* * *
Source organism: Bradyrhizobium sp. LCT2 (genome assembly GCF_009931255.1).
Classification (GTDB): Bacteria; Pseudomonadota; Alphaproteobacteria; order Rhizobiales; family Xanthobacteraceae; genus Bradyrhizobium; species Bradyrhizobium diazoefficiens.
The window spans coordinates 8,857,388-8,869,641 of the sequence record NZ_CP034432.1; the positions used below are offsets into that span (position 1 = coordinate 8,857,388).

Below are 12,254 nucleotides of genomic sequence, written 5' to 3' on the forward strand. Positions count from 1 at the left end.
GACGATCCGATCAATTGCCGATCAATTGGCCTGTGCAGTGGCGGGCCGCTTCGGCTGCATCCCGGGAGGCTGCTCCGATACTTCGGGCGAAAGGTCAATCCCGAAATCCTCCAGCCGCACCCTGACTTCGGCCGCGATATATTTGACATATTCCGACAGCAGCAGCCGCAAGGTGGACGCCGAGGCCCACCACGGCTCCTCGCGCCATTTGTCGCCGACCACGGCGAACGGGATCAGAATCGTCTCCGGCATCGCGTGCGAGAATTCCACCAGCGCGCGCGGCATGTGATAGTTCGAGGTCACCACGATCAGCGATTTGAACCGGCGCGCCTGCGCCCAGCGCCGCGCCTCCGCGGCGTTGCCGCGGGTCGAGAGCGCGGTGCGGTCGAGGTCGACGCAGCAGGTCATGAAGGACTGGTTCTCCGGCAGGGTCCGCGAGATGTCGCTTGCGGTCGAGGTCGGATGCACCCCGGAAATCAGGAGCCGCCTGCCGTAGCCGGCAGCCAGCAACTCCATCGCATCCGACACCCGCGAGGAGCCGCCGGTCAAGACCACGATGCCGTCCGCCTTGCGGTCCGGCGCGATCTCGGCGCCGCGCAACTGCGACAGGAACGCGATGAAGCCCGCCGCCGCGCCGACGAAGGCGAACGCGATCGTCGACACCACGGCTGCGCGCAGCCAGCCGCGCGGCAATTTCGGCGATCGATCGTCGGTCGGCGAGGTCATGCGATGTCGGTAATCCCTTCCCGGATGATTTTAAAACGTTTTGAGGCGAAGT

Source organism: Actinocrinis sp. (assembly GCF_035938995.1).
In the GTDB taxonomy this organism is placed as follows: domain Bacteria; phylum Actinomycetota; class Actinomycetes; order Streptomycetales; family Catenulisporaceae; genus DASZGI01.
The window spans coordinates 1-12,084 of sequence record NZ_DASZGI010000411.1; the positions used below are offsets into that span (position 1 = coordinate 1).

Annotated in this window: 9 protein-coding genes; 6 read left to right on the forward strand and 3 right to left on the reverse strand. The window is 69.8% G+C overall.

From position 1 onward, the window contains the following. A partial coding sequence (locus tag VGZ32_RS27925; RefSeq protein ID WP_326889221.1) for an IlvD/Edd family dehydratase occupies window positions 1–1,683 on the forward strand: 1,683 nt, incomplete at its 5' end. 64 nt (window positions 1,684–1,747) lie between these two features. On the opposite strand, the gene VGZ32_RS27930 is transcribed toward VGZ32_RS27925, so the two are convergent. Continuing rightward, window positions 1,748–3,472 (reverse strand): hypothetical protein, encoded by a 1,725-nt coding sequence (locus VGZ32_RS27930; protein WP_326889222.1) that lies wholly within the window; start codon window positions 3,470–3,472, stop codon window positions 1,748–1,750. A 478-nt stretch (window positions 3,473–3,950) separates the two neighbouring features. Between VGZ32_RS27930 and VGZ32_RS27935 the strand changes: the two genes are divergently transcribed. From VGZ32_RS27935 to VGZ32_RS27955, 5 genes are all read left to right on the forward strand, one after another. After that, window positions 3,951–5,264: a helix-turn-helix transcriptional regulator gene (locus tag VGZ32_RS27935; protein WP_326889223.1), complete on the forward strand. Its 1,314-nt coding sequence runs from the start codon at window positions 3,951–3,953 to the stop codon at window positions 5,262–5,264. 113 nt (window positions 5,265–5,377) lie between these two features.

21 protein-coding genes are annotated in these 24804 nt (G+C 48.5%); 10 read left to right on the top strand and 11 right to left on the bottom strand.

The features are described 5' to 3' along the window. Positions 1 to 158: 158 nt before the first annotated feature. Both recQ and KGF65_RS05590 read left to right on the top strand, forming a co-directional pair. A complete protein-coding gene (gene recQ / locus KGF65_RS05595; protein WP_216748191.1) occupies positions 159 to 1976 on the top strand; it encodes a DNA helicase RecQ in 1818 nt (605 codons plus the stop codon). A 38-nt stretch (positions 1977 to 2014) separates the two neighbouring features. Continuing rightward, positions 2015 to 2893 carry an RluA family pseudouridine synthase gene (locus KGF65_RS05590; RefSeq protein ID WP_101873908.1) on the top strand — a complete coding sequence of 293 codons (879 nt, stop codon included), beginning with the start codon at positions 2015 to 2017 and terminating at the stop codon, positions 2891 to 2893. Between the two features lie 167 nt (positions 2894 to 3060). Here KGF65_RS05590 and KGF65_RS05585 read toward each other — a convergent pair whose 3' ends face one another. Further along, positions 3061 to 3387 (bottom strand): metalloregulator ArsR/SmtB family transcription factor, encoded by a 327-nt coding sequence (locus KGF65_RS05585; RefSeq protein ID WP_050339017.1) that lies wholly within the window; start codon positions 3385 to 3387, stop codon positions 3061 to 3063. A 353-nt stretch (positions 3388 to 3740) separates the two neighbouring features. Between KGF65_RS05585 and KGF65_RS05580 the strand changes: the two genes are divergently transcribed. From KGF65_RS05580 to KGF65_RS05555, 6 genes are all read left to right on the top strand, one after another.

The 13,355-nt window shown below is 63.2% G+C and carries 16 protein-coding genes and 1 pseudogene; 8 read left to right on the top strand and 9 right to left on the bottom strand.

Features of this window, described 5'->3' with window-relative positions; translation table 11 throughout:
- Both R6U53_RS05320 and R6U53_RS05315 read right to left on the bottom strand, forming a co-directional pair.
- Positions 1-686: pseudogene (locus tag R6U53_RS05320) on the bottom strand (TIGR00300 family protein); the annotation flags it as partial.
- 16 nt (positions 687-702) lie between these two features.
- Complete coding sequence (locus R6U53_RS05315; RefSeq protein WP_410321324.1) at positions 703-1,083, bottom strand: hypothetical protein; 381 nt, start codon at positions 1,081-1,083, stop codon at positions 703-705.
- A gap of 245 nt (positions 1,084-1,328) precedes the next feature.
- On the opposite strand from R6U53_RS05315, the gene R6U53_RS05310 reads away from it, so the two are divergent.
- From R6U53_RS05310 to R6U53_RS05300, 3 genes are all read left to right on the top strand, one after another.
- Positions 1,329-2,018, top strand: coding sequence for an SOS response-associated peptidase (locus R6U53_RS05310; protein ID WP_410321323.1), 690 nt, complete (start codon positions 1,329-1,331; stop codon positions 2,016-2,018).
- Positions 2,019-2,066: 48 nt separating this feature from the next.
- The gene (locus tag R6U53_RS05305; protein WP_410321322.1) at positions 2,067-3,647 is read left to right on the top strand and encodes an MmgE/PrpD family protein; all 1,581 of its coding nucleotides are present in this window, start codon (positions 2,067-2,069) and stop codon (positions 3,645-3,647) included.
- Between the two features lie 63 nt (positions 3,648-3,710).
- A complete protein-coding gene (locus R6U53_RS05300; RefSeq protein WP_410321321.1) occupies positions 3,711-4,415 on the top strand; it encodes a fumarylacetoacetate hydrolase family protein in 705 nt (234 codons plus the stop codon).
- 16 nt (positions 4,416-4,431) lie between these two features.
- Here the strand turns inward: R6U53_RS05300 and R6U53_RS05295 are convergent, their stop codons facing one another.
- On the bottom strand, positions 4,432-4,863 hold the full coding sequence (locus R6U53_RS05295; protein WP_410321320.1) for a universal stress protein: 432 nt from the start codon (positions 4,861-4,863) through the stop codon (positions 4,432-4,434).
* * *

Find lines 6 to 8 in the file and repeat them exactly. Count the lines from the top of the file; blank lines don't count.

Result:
Source organism: Actinocrinis sp. (assembly GCF_035938995.1).
In the GTDB taxonomy this organism is placed as follows: domain Bacteria; phylum Actinomycetota; class Actinomycetes; order Streptomycetales; family Catenulisporaceae; genus DASZGI01.
The window spans coordinates 1-12,084 of sequence record NZ_DASZGI010000411.1; the positions used below are offsets into that span (position 1 = coordinate 1).